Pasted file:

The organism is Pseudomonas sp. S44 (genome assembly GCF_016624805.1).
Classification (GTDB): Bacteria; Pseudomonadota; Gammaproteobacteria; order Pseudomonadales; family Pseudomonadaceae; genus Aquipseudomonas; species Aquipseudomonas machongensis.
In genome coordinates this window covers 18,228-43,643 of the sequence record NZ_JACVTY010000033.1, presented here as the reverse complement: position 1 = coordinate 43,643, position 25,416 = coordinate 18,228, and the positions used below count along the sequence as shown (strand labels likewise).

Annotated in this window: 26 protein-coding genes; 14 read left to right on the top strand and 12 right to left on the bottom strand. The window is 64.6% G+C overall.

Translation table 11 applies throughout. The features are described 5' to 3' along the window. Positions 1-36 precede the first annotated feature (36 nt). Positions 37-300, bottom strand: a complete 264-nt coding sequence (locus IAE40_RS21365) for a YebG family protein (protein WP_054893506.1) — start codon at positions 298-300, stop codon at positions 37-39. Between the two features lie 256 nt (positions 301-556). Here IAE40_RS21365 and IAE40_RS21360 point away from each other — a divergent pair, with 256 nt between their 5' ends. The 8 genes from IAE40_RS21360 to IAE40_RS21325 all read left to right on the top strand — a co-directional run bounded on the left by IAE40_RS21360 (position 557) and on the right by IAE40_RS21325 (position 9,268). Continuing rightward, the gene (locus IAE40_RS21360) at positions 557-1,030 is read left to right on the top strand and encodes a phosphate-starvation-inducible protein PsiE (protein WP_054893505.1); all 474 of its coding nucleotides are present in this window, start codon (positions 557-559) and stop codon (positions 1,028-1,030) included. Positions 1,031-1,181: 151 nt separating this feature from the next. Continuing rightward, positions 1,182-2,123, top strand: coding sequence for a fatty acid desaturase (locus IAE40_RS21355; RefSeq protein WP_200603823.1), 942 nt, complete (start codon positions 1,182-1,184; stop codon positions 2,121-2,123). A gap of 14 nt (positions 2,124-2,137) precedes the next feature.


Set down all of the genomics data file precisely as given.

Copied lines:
The organism is Pseudomonas sp. S44 (genome assembly GCF_016624805.1).
Classification (GTDB): Bacteria; Pseudomonadota; Gammaproteobacteria; order Pseudomonadales; family Pseudomonadaceae; genus Aquipseudomonas; species Aquipseudomonas machongensis.
In genome coordinates this window covers 18,228-43,643 of the sequence record NZ_JACVTY010000033.1, presented here as the reverse complement: position 1 = coordinate 43,643, position 25,416 = coordinate 18,228, and the positions used below count along the sequence as shown (strand labels likewise).

Annotated in this window: 26 protein-coding genes; 14 read left to right on the top strand and 12 right to left on the bottom strand. The window is 64.6% G+C overall.

Translation table 11 applies throughout. The features are described 5' to 3' along the window. Positions 1-36 precede the first annotated feature (36 nt). Positions 37-300, bottom strand: a complete 264-nt coding sequence (locus IAE40_RS21365) for a YebG family protein (protein WP_054893506.1) — start codon at positions 298-300, stop codon at positions 37-39. Between the two features lie 256 nt (positions 301-556). Here IAE40_RS21365 and IAE40_RS21360 point away from each other — a divergent pair, with 256 nt between their 5' ends. The 8 genes from IAE40_RS21360 to IAE40_RS21325 all read left to right on the top strand — a co-directional run bounded on the left by IAE40_RS21360 (position 557) and on the right by IAE40_RS21325 (position 9,268). Continuing rightward, the gene (locus IAE40_RS21360) at positions 557-1,030 is read left to right on the top strand and encodes a phosphate-starvation-inducible protein PsiE (protein WP_054893505.1); all 474 of its coding nucleotides are present in this window, start codon (positions 557-559) and stop codon (positions 1,028-1,030) included. Positions 1,031-1,181: 151 nt separating this feature from the next. Continuing rightward, positions 1,182-2,123, top strand: coding sequence for a fatty acid desaturase (locus IAE40_RS21355; RefSeq protein WP_200603823.1), 942 nt, complete (start codon positions 1,182-1,184; stop codon positions 2,121-2,123). A gap of 14 nt (positions 2,124-2,137) precedes the next feature.